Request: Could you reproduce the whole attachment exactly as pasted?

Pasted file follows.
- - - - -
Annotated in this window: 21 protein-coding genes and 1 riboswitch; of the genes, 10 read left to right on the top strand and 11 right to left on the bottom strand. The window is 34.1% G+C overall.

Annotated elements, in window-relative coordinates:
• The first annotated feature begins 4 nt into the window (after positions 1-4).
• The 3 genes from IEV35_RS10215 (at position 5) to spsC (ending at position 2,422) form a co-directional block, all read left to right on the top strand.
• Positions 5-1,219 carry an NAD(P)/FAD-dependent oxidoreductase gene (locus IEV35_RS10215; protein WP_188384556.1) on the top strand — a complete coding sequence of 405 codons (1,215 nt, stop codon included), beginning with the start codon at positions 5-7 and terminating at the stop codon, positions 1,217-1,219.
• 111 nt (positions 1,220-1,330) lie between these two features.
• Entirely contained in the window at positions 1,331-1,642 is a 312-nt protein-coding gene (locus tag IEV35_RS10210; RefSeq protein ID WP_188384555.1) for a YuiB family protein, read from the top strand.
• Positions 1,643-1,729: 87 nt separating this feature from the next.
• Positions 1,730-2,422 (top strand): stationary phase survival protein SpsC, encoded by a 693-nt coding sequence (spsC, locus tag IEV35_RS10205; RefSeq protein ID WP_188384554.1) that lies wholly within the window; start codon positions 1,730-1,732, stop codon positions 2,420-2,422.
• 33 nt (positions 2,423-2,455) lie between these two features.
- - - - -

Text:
Annotated in this window: 21 protein-coding genes and 1 riboswitch; of the genes, 10 read left to right on the top strand and 11 right to left on the bottom strand. The window is 34.1% G+C overall.

Annotated elements, in window-relative coordinates:
• The first annotated feature begins 4 nt into the window (after positions 1-4).
• The 3 genes from IEV35_RS10215 (at position 5) to spsC (ending at position 2,422) form a co-directional block, all read left to right on the top strand.
• Positions 5-1,219 carry an NAD(P)/FAD-dependent oxidoreductase gene (locus IEV35_RS10215; protein WP_188384556.1) on the top strand — a complete coding sequence of 405 codons (1,215 nt, stop codon included), beginning with the start codon at positions 5-7 and terminating at the stop codon, positions 1,217-1,219.
• 111 nt (positions 1,220-1,330) lie between these two features.
• Entirely contained in the window at positions 1,331-1,642 is a 312-nt protein-coding gene (locus tag IEV35_RS10210; RefSeq protein ID WP_188384555.1) for a YuiB family protein, read from the top strand.
• Positions 1,643-1,729: 87 nt separating this feature from the next.
• Positions 1,730-2,422 (top strand): stationary phase survival protein SpsC, encoded by a 693-nt coding sequence (spsC, locus tag IEV35_RS10205; RefSeq protein ID WP_188384554.1) that lies wholly within the window; start codon positions 1,730-1,732, stop codon positions 2,420-2,422.
• 33 nt (positions 2,423-2,455) lie between these two features.